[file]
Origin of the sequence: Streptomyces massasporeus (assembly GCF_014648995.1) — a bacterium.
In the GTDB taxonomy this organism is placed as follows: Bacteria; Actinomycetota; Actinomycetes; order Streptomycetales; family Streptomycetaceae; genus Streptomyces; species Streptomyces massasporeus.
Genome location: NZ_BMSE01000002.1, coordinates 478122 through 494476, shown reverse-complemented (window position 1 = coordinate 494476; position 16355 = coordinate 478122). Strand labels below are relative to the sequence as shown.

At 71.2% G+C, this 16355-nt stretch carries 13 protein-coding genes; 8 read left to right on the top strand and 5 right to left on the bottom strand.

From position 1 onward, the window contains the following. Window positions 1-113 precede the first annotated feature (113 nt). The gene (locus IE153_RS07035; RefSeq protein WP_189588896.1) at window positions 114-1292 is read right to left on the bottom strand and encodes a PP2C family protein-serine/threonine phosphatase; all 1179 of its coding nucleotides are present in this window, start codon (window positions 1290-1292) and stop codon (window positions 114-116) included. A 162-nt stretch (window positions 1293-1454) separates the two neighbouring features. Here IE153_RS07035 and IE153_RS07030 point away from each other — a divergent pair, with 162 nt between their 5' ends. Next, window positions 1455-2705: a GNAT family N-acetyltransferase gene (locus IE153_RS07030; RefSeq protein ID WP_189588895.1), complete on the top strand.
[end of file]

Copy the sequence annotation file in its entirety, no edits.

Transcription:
Origin of the sequence: Streptomyces massasporeus (assembly GCF_014648995.1) — a bacterium.
In the GTDB taxonomy this organism is placed as follows: Bacteria; Actinomycetota; Actinomycetes; order Streptomycetales; family Streptomycetaceae; genus Streptomyces; species Streptomyces massasporeus.
Genome location: NZ_BMSE01000002.1, coordinates 478122 through 494476, shown reverse-complemented (window position 1 = coordinate 494476; position 16355 = coordinate 478122). Strand labels below are relative to the sequence as shown.

At 71.2% G+C, this 16355-nt stretch carries 13 protein-coding genes; 8 read left to right on the top strand and 5 right to left on the bottom strand.

From position 1 onward, the window contains the following. Window positions 1-113 precede the first annotated feature (113 nt). The gene (locus IE153_RS07035; RefSeq protein WP_189588896.1) at window positions 114-1292 is read right to left on the bottom strand and encodes a PP2C family protein-serine/threonine phosphatase; all 1179 of its coding nucleotides are present in this window, start codon (window positions 1290-1292) and stop codon (window positions 114-116) included. A 162-nt stretch (window positions 1293-1454) separates the two neighbouring features. Here IE153_RS07035 and IE153_RS07030 point away from each other — a divergent pair, with 162 nt between their 5' ends. Next, window positions 1455-2705: a GNAT family N-acetyltransferase gene (locus IE153_RS07030; RefSeq protein ID WP_189588895.1), complete on the top strand.